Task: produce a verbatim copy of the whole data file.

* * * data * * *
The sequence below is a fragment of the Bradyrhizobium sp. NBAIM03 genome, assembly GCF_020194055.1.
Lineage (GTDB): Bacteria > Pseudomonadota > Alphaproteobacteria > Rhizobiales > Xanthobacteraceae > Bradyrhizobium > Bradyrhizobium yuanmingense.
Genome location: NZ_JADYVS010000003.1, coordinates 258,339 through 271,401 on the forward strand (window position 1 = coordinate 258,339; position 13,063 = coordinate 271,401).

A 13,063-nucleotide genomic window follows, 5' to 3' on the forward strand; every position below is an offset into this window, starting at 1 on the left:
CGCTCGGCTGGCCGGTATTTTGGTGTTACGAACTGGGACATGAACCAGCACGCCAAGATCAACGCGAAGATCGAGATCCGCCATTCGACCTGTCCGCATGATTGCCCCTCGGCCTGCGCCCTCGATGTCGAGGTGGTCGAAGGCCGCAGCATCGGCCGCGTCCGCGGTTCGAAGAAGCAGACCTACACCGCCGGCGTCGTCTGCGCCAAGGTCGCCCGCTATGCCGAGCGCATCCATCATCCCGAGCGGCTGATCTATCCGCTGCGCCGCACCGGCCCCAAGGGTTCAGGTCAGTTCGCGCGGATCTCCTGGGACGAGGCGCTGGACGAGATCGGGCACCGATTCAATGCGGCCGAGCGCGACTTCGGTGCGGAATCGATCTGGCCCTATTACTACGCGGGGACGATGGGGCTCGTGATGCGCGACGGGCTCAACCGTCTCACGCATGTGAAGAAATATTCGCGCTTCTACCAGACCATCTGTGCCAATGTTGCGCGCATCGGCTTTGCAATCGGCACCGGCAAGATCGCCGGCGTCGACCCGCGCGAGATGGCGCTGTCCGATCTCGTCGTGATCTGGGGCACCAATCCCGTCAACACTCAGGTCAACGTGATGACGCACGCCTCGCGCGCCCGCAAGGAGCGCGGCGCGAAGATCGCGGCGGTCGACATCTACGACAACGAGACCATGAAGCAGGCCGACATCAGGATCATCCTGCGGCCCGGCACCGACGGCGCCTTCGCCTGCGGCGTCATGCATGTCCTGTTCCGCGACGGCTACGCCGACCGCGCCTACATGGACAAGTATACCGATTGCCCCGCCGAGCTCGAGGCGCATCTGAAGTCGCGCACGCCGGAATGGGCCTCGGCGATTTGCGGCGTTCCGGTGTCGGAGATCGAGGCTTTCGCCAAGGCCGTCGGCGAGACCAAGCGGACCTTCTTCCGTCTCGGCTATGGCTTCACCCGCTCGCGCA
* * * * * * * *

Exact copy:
The sequence below is a fragment of the Bradyrhizobium sp. NBAIM03 genome, assembly GCF_020194055.1.
Lineage (GTDB): Bacteria > Pseudomonadota > Alphaproteobacteria > Rhizobiales > Xanthobacteraceae > Bradyrhizobium > Bradyrhizobium yuanmingense.
Genome location: NZ_JADYVS010000003.1, coordinates 258,339 through 271,401 on the forward strand (window position 1 = coordinate 258,339; position 13,063 = coordinate 271,401).

A 13,063-nucleotide genomic window follows, 5' to 3' on the forward strand; every position below is an offset into this window, starting at 1 on the left:
CGCTCGGCTGGCCGGTATTTTGGTGTTACGAACTGGGACATGAACCAGCACGCCAAGATCAACGCGAAGATCGAGATCCGCCATTCGACCTGTCCGCATGATTGCCCCTCGGCCTGCGCCCTCGATGTCGAGGTGGTCGAAGGCCGCAGCATCGGCCGCGTCCGCGGTTCGAAGAAGCAGACCTACACCGCCGGCGTCGTCTGCGCCAAGGTCGCCCGCTATGCCGAGCGCATCCATCATCCCGAGCGGCTGATCTATCCGCTGCGCCGCACCGGCCCCAAGGGTTCAGGTCAGTTCGCGCGGATCTCCTGGGACGAGGCGCTGGACGAGATCGGGCACCGATTCAATGCGGCCGAGCGCGACTTCGGTGCGGAATCGATCTGGCCCTATTACTACGCGGGGACGATGGGGCTCGTGATGCGCGACGGGCTCAACCGTCTCACGCATGTGAAGAAATATTCGCGCTTCTACCAGACCATCTGTGCCAATGTTGCGCGCATCGGCTTTGCAATCGGCACCGGCAAGATCGCCGGCGTCGACCCGCGCGAGATGGCGCTGTCCGATCTCGTCGTGATCTGGGGCACCAATCCCGTCAACACTCAGGTCAACGTGATGACGCACGCCTCGCGCGCCCGCAAGGAGCGCGGCGCGAAGATCGCGGCGGTCGACATCTACGACAACGAGACCATGAAGCAGGCCGACATCAGGATCATCCTGCGGCCCGGCACCGACGGCGCCTTCGCCTGCGGCGTCATGCATGTCCTGTTCCGCGACGGCTACGCCGACCGCGCCTACATGGACAAGTATACCGATTGCCCCGCCGAGCTCGAGGCGCATCTGAAGTCGCGCACGCCGGAATGGGCCTCGGCGATTTGCGGCGTTCCGGTGTCGGAGATCGAGGCTTTCGCCAAGGCCGTCGGCGAGACCAAGCGGACCTTCTTCCGTCTCGGCTATGGCTTCACCCGCTCGCGCA